Feeding a Frenzy


There’s no stopping the start-up of theme restaurants in Southern California.

Enticed by the large number of tourists who visit the region each year and the success of other theme restaurants, investors and established companies alike continue to try their luck with eateries that mix food and entertainment.

One of the latest outfits to enter the business is Cartoonsville, a child-oriented restaurant that recently opened in Brentwood. Founded by former concert promoter Steve Scarduzio, the restaurant features a fun house for kids and a “no-screaming area” for adults--actually a bar with TVs.

Another entrant is Marvelmania, which will open in January near Universal Studios. Marvel Entertainment Group, the comic book publisher and co-owner of the restaurant venture, plans to amuse guests with videos of such superheroes as the Fantastic Four, the X-Men, Iron Man, Captain America, Thor and the Silver Surfer.


The new restaurants enter a marketplace that already seems to sport a theme for every occasion. Besides such well-known chains as Hardrock Cafe and Planet Hollywood, there’s the Rainforest Cafe and the 75-year-old Scottish-themed Tam O’Shanter in Atwater Village. Coming soon: Quark’s Bar & Restaurant, an eatery at “Star Trek: The Experience,” a theme attraction at the Las Vegas Hilton developed by North Hollywood-based Landmark Entertainment Group.

More and more theme restaurants are being launched because they tend to be more profitable than non-theme dining establishments. Industry analysts say the average restaurant generates annual revenue of $500,000 to $750,000, with some of the top Southland restaurants generating $1 million to $2 million. Sales at theme restaurants range from $4 million to $14 million annually, analysts say.

But not every theme restaurant is a success. The restaurant industry has a high failure rate. Among the deceased are most of the theme restaurants of the 1950s and ‘60s that evoked a geographical or cultural theme such as Polynesian, Irish or Mediterranean.

“I would be surprised if some of these newer themed restaurants survived over a long period,” said Richard N. Frank, chairman of Lawry’s Restaurants Inc., which operates Tam O’Shanter and Lawry’s the Prime Rib.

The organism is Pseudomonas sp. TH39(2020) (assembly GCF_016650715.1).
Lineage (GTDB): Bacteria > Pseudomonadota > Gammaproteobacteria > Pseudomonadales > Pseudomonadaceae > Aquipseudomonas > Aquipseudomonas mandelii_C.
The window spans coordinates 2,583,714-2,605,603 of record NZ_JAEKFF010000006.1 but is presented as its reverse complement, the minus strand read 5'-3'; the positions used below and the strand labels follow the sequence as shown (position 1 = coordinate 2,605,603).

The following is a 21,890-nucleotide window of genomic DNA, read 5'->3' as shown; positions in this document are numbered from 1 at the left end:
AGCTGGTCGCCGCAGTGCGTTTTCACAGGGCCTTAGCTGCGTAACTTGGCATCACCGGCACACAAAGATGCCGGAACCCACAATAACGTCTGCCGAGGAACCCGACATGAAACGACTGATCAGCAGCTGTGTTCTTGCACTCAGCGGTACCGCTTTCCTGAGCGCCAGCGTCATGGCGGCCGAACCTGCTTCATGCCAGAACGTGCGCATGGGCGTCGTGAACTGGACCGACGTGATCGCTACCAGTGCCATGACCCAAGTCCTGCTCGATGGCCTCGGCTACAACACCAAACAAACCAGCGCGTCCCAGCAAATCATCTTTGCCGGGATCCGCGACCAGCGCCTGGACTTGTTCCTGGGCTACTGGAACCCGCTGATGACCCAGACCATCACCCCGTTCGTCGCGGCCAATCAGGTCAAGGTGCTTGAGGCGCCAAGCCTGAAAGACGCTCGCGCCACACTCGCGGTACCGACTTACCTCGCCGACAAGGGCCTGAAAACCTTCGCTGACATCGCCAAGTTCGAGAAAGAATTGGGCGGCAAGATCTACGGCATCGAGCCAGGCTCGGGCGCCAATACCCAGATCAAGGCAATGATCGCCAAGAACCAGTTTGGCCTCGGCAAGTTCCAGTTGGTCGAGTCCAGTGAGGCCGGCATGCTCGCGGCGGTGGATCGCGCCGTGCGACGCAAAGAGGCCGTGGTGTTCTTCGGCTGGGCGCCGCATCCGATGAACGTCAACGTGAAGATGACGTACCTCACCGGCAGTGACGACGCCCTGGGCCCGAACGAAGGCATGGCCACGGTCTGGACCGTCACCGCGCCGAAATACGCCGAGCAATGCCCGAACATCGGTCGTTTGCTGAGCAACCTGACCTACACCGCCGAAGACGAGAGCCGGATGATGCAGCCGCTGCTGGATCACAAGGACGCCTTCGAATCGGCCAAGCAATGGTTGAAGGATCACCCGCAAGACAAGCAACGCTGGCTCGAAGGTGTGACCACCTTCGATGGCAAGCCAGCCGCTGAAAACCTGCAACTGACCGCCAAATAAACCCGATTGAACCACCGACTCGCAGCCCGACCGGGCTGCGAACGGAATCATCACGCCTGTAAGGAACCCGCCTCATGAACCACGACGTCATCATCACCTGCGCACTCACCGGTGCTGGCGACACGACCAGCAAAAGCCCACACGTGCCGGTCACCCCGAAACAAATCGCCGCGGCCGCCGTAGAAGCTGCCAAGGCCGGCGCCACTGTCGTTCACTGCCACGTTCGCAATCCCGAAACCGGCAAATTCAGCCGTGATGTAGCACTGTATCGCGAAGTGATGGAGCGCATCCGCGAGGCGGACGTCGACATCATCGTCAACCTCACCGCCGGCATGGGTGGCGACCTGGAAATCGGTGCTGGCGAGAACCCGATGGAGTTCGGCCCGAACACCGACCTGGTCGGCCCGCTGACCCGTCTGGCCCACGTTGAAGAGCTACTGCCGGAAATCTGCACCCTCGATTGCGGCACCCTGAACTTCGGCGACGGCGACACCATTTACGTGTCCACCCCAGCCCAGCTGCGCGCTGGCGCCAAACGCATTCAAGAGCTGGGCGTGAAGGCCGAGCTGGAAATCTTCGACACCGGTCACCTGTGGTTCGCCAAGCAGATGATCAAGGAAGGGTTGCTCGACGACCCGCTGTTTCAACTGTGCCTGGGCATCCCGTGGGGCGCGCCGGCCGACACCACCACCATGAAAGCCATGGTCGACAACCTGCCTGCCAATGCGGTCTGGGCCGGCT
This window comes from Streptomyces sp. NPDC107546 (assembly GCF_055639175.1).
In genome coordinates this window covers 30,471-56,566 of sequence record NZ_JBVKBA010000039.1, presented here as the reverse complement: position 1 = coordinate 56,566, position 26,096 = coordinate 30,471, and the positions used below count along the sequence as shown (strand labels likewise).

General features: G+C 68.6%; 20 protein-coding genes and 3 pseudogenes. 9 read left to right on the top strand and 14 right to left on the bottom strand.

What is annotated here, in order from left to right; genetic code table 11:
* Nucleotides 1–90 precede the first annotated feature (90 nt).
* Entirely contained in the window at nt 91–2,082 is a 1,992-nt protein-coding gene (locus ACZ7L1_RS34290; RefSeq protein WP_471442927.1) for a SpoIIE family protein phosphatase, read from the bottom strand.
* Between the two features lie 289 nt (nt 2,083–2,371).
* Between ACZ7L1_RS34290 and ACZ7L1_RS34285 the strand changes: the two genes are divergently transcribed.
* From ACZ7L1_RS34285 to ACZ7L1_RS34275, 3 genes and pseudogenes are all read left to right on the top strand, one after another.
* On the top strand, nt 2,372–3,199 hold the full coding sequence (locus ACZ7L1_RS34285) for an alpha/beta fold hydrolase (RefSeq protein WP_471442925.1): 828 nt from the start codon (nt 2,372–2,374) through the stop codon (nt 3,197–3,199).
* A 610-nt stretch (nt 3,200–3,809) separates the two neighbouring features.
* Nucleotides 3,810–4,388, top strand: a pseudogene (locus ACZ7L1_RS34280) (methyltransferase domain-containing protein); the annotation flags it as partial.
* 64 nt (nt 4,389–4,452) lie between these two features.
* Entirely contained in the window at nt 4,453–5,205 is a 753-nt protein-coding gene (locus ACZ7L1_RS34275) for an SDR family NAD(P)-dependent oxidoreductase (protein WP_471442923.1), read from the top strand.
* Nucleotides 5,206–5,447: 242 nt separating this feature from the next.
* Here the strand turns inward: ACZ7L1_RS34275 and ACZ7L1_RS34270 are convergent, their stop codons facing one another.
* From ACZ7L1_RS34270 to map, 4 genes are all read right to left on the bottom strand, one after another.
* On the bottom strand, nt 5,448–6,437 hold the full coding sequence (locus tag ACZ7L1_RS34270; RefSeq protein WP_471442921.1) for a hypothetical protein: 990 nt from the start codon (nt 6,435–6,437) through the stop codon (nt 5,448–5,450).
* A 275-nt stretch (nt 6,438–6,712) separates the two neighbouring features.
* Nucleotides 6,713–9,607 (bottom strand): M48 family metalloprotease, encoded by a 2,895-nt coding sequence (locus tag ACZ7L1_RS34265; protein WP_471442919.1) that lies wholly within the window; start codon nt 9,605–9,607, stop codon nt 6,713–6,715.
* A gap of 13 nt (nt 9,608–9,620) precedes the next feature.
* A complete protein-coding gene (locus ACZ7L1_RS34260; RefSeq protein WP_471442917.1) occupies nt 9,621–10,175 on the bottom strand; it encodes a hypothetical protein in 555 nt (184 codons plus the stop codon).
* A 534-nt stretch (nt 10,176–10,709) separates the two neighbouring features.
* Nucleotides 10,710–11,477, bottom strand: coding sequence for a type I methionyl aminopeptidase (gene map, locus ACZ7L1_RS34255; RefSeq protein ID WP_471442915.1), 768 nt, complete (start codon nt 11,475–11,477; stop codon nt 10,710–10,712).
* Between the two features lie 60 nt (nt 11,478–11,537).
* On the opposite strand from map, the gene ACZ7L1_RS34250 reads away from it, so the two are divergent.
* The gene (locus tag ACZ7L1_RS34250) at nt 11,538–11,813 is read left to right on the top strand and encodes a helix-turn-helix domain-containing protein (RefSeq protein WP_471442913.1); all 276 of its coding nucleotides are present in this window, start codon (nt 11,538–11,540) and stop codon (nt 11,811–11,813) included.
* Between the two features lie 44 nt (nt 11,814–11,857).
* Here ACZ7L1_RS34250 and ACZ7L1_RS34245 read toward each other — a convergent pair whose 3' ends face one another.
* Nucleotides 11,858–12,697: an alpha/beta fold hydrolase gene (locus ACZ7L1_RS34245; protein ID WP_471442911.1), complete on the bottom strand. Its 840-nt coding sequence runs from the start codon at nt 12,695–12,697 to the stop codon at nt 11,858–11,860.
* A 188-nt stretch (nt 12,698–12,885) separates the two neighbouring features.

Dive, the submarine-themed restaurant at Century City Shopping Center that is partly owned by entertainment moguls Steven Spielberg and Jeffrey Katzenberg, opened with great fanfare in 1994. However, business declined because the menu was too limited, with submarine sandwiches making up half the fare. Today they account for just 20% of the menu, with pizza, pasta and seafood among the more popular offerings.

“Most theme restaurants concentrate on ambience and less on food quality. We’re putting more emphasis on the food to attract and retain local business,” said Ron Bryman, general manager of Dive, who hopes the new menu will attract repeat customers.


“If a restaurant is not in a tourist area, it must generate substantial repeat business to succeed,” said Hugh Kelly, a consultant with Landauer Associates. “Otherwise it becomes a restaurant concept that came in with a big splash and failed.”

Marvel decided to launch its venture partly because the restaurant will further promote those characters, said Barry Richards, vice president of business development for Marvel. For kids, menu items include Uncanny X-Pasta, Mighty Mutant Macaroni & Cheese and the Superhero Sandwich, a dish of grilled cinnamon-swirl bread layered with peanut butter, banana slices and a Nestle Crunch bar.


Like most theme restaurants, Marvelmania will sell memorabilia and theme merchandise such as T-shirts, toys, collectibles and books. The restaurant will also offer CD-ROMs and images from animation features on Marvel characters. The retail section of Cartoonsville is smaller than the merchandise alcove at Marvelmania, but the restaurant sells a wide range of toys and Barbie collectibles and original art, such as a 1938 pencil drawing of Bugs Bunny for $8,700.

The retail side of theme restaurants can be crucial.

“About 60% of the sales at many theme restaurants is nonfood-related business,” said Kelly. “These restaurants must have visual excitement, but they also need merchandise.”


George White can be reached via e-mail at